February 13, 2010: The Push into Marjah

Three hundred and sixty-five days ago, U.S. and other international forces began Operation Moshtarak, the invasion of Marja District in Helmand Province. Looking back, the hubris and hype surrounding this military operation boggle the mind. General McChrystal promised, “We’ve got a government in a box, ready to roll in,” meaning that good governance and the extension of Kabul’s writ would be implemented very rapidly. The operation was supposed to be a prototype for future campaigns in Afghanistan and a “confidence builder” for both U.S. forces and a restive political class in Washington, D.C., not all of whom were happy about the escalation or McChrystal’s brashness in pushing it.

To put it mildly, Moshtarak failed to live up to the hype:

“[I]n the weeks leading up to the imminent offensive to take the Helmand River Valley town of Marjah in southern Afghanistan, the Marines’ commander, Brig. Gen. Larry Nicholson, sat with dozens of Afghan tribal elders…offering reassurances that his top priority will be the safety of Afghan civilians.”Chicago Tribune, February 10, 2010.

Almost immediately, this hype about an operation purported to be proof-of-concept for the population-protecting counterinsurgency strategy fell apart in the face of U.S.-caused civilian deaths. Just prior to the operation, coalition forces dropped leaflets on the largely illiterate district warning people to stay in their homes. An Italian NGO, Emergeny, warned that military blockades were preventing civilians from fleeing the area. At the same time commanders bragged that the “evacuation” of the residents would allow the use of air strikes without the danger of civilian casualties. These contradictions soon bore deadly fruit: On the second day of the offensive, U.S. troops fired a HIMARS (High Mobility Artillery Rocket System) weapon on a house full of civilians, killing roughly a dozen people. By February 23, the Afghanistan Independent Human Rights Commission reported that ISAF forces were responsible for most civilian deaths so far in the incursion.

As insurgents melted away (as all guerrillas do in the face of superior firepower–to bide time and return once counter-insurgents are dug in) the “government in a box” hype fell apart as well. The coalition’s hand-picked governor, Abdul Zahir, turned out to be an ex-convict who served part of a prison sentence for stabbing his own son. By July, he would be replaced as part of a “reform procedure.”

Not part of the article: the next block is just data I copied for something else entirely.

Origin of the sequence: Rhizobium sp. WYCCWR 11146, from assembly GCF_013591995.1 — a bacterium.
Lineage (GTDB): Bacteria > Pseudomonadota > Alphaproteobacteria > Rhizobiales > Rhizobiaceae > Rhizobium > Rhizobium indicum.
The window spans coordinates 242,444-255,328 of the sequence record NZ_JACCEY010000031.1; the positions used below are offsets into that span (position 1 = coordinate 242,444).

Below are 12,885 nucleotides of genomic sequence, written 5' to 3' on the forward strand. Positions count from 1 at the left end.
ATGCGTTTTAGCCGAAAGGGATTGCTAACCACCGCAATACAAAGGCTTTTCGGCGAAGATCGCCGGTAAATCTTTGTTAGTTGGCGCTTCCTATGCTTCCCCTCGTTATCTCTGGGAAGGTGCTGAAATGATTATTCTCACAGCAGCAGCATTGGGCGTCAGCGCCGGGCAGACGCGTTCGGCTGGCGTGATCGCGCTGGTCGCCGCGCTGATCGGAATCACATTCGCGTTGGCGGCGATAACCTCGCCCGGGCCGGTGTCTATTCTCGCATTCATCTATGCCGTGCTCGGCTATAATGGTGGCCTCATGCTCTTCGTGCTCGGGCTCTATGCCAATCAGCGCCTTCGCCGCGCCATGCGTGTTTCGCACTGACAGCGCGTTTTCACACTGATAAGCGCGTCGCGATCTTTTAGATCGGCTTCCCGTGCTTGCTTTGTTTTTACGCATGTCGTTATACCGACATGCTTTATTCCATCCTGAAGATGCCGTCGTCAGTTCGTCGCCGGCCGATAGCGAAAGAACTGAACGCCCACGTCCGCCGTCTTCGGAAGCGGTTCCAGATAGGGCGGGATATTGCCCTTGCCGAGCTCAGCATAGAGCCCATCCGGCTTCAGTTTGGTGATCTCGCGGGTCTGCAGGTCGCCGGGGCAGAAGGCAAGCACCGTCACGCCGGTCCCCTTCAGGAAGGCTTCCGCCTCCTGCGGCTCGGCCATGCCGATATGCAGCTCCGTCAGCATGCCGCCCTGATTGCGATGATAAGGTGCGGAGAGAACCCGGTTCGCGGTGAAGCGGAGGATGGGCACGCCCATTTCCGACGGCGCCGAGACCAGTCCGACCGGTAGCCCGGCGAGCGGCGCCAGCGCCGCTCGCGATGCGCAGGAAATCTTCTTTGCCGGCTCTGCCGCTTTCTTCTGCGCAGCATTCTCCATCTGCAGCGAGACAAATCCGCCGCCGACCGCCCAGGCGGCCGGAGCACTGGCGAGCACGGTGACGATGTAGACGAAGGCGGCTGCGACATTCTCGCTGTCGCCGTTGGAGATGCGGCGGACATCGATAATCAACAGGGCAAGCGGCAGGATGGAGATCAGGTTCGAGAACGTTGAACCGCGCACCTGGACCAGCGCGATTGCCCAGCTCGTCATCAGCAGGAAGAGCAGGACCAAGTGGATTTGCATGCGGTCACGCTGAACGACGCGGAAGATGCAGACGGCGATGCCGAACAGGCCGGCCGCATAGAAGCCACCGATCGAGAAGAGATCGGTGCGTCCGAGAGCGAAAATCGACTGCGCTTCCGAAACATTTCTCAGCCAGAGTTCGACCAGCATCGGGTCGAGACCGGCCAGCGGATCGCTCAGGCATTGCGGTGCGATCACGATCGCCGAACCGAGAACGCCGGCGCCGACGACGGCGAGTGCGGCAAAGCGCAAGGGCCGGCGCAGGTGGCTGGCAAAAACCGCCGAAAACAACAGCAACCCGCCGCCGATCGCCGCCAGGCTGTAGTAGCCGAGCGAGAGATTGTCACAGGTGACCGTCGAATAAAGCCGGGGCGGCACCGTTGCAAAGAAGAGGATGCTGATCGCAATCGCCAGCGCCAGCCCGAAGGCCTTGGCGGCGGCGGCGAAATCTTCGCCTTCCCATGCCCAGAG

Sending Afghan National Police forces to establish rule of law proved to be a cruel joke on the local residents:

“In the weeks since they were sent to Helmand province as part of the U.S.-led offensive in Marjah, ANCOP members have set up checkpoints to shake down residents, been kicked out for using drugs and shunned in some areas as outsiders, according to U.S. officials briefed on a recent analysis by the RAND Corp. …More than a quarter of the officers in one ANCOP battalion in Helmand were dismissed for drug use, and the rest were sent off for urgent retraining. One Western official who attended the briefing termed ANCOP’s role in Marjah a disaster.”

As late as October 2010, residents of the town said the area was “more insecure than ever,” and Reuters classified the Taliban re-infiltration as a “full-blown insurgency.” And, although U.S. commanders want us to believe that the fighting in Marjah is “essentially over” as of December, the numbers tell a different story. According to the Afghanistan NGO Safety Office, in Helmand Province, in which Marjah is located, the number of attacks by insurgents in spiked from 620 in 2009 to 1387 in 2010, a 124-percent increase (.pdf).
A Wider Pattern of Failure

This pattern of hype (“Protecting civilians! Reversing insurgents momentum!”) followed by a failure to deliver extended from Marjah to the whole of the escalation strategy across Afghanistan. Even after a month of fighting in Marjah in which U.S. and coalition forces were responsible for the majority of civilian deaths, Defense Secretary Robert Gates characterized the offensive in this way on March 8, 2010:

“Of course the operation in Marjah is only one of many battles to come in a much longer campaign focused on protecting the people of Afghanistan.”

As was the case in Marjah, that broader campaign has utterly failed to protect the people of Afghanistan in terms of the reach of the insurgency, the levels of war-related violence and the number of civilians killed or injured in the conflict.

Although President Obama, General Petraeus and others have repeatedly asserted in public remarks that the U.S. has reversed the insurgents’ momentum, reports from the Pentagon and from NGOs agree that the insurgency continued to grow in size and sophistication throughout 2010. By one measure, insurgent-initiated attacks this January are up almost 80 percent versus last January. Worse, a new report from Alex Strick von Linschoten and Felix Kuehn at the Center on International Cooperation warns that the U.S. targeted killings of senior Taliban leadership is not only failing to retard the growth of the insurgency, but it’s providing opportunities for much more radical junior leaders to take control of the operation, making the Taliban more susceptible to al-Qaeda influence and making the insurgents less willing to negotiate. In short, over the year in which the U.S. was pursuing its escalated military strategy, the insurgency got larger, smarter and more radical.